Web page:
Microsoft rumoured to release a Nokia device running on Android

microsoft nokia lumia android rumours

Over the last week there have been a number of rumours circulating about Microsoft working on an Android version of their Nokia Lumia device. These rumours must be taken with a pinch of salt, particularly as Microsoft have remained quiet, but I found myself wondering why Microsoft would allow one of its major brands to run on rival software?

Since Microsoft acquired the mobile giant Nokia last year, their focus has been to gain some market share for its Windows Phone platform and become a viable third player in the mobile marketplace, following Android and Apple.

Using the strength of brand associated with Nokia devices, Microsoft appeared well placed: according to ABI Research‘s figures, shipments for Windows Phone devices has boomed by 199% in 2014 compared . . . → Read More: Microsoft rumoured to release a Nokia device running on Android

How To Approach Enterprise Mobile App Development

Mobile app development

In the era of mobile working, more and more employees are working out of the office and using mobile devices, such as tablets, smartphones and cloud services to perform corporate tasks.

When deciding on mobile app development strategy (as part of a broader mobile strategy), organisations have a number of approaches that could be considered:

Make It Yourself

For those organisations that require bespoke mobile software solutions, the most obvious choice for mobile app development would be a ‘do it yourself’ approach. This would be achieved by using native development methods.

For organisations with a multi-platform hardware strategy (for example, a mixture of iPads, Android smartphones and some Windows devices), this approach would require the software to be re-developed for each target platform. This would require development skills in a range of native development languages, which means investing in  development expertise for each target platform: Objective-C for Apple iOS, C# for . . . → Read More: How To Approach Enterprise Mobile App Development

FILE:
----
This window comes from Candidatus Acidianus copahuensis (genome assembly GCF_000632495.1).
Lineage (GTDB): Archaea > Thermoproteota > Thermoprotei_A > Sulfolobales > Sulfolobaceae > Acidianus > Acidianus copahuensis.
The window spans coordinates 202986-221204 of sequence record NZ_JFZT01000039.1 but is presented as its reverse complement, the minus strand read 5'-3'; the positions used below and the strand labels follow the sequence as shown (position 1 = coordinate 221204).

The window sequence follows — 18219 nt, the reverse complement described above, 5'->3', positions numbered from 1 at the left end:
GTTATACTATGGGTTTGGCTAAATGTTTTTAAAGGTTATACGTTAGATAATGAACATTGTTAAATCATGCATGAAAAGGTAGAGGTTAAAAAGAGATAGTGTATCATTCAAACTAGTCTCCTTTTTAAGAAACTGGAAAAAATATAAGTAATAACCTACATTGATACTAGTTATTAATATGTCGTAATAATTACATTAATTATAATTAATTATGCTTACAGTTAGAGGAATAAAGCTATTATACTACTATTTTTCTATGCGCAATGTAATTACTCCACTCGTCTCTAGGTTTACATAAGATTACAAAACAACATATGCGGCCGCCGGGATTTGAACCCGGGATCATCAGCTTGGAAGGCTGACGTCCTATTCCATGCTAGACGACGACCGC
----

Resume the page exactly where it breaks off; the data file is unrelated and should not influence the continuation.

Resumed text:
Transportation Companies – How to save £500k per year on unaccounted damage to vehicles…

Transportation apps

Each year in the Transport & Logistics sector, companies find that approximately half a million pounds worth of vehicle damage is repaired that cannot be attributed to a cause.

Why?

Well although organisations within the transportation sector could identify when and where this damage occurred, it can be problematic because of the amount of paperwork they would have to trawl through. Imagine sifting through piles of vehicle condition reports when you’ve got 100s or 1000s of vehicles on your books.

As a result of this paperwork headache, and the admin time involved, the vehicle damage often ends up being absorbed by the company as an unexpected cost. This obviously impacts on whoever foots the bill and ultimately the company’s bottom line.

So what’s the solution?

Can this £500,000 be saved through better processes or filing? Or is the problem something that can only be addressed by a wider . . . → Read More: Transportation Companies – How to save £500k per year on unaccounted damage to vehicles…

What does Apple’s iOS 8 mean for the enterprise?

iOS 8

At the Apple Worldwide Developer Conference (WWDC) in San Francisco yesterday, the absence of new hardware announcements was substituted by information about new iOS and OSX software, in the name of iOS 8 and Mac OS 10.10, Yosemite.

The new iOS release, now cited on the Apple website as ‘the biggest release yet’ will boast a whole host of consumer friendly features such as improved photo management and an all singing all dancing iMessage app which sends self-expiring snippets of voice and video (seemingly embracing the Snapchat phenomenon).

The release will also feature a new health dashboard app, allowing users to integrate their fitness apps, manage weight, sleep and heat rate. This could be a sign that a smart watch is on the way soon, . . . → Read More: What does Apple’s iOS 8 mean for the enterprise?

Implementing a mobile working strategy in your organisation – how to identify and overcome key challenges – Part 2

mobile strategy

In part one we highlighted 7 key challenges your organisation may face when implementing a mobile working strategy. In part 2 we’re exploring 7 more. This is by no means an exhaustive list, it’s more a collection of considerations that you’d be likely to encounter. Recap with part one here >>

8. Adequate Skilled Resource

Effective mobile apps require significant technical resource to develop, and this can either be managed in-house or outsourced.

Outsourcing development requires less corporate commitment but allows less control. In-house development provides more control but it can be costly, and the right developers can be hard to find.

9. Seamless Integration

Enterprise mobile applications are most useful when they integrate directly into the organisation’s business systems and data . . . → Read More: Implementing a mobile working strategy in your organisation – how to identify and overcome key challenges – Part 2